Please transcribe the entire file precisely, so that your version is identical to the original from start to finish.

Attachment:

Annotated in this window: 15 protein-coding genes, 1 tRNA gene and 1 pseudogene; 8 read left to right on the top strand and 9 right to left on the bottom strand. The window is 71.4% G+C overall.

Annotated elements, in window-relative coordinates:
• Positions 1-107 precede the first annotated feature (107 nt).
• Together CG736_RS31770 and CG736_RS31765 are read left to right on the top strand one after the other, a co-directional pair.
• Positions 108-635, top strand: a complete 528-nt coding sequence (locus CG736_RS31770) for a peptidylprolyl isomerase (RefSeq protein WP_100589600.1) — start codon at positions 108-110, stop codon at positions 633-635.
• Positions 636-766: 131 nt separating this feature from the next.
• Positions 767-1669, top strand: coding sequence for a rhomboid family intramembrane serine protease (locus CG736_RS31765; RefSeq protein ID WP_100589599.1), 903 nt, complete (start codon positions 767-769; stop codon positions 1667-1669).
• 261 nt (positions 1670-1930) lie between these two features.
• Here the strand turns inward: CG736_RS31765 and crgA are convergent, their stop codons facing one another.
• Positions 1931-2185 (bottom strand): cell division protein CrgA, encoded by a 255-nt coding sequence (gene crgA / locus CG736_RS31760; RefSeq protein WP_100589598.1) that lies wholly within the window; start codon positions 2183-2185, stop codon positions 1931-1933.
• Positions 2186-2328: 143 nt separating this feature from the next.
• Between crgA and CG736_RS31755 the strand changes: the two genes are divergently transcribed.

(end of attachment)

Annotated in this window: 15 protein-coding genes, 1 tRNA gene and 1 pseudogene; 8 read left to right on the top strand and 9 right to left on the bottom strand. The window is 71.4% G+C overall.

Annotated elements, in window-relative coordinates:
• Positions 1-107 precede the first annotated feature (107 nt).
• Together CG736_RS31770 and CG736_RS31765 are read left to right on the top strand one after the other, a co-directional pair.
• Positions 108-635, top strand: a complete 528-nt coding sequence (locus CG736_RS31770) for a peptidylprolyl isomerase (RefSeq protein WP_100589600.1) — start codon at positions 108-110, stop codon at positions 633-635.
• Positions 636-766: 131 nt separating this feature from the next.
• Positions 767-1669, top strand: coding sequence for a rhomboid family intramembrane serine protease (locus CG736_RS31765; RefSeq protein ID WP_100589599.1), 903 nt, complete (start codon positions 767-769; stop codon positions 1667-1669).
• 261 nt (positions 1670-1930) lie between these two features.
• Here the strand turns inward: CG736_RS31765 and crgA are convergent, their stop codons facing one another.
• Positions 1931-2185 (bottom strand): cell division protein CrgA, encoded by a 255-nt coding sequence (gene crgA / locus CG736_RS31760; RefSeq protein WP_100589598.1) that lies wholly within the window; start codon positions 2183-2185, stop codon positions 1931-1933.
• Positions 2186-2328: 143 nt separating this feature from the next.
• Between crgA and CG736_RS31755 the strand changes: the two genes are divergently transcribed.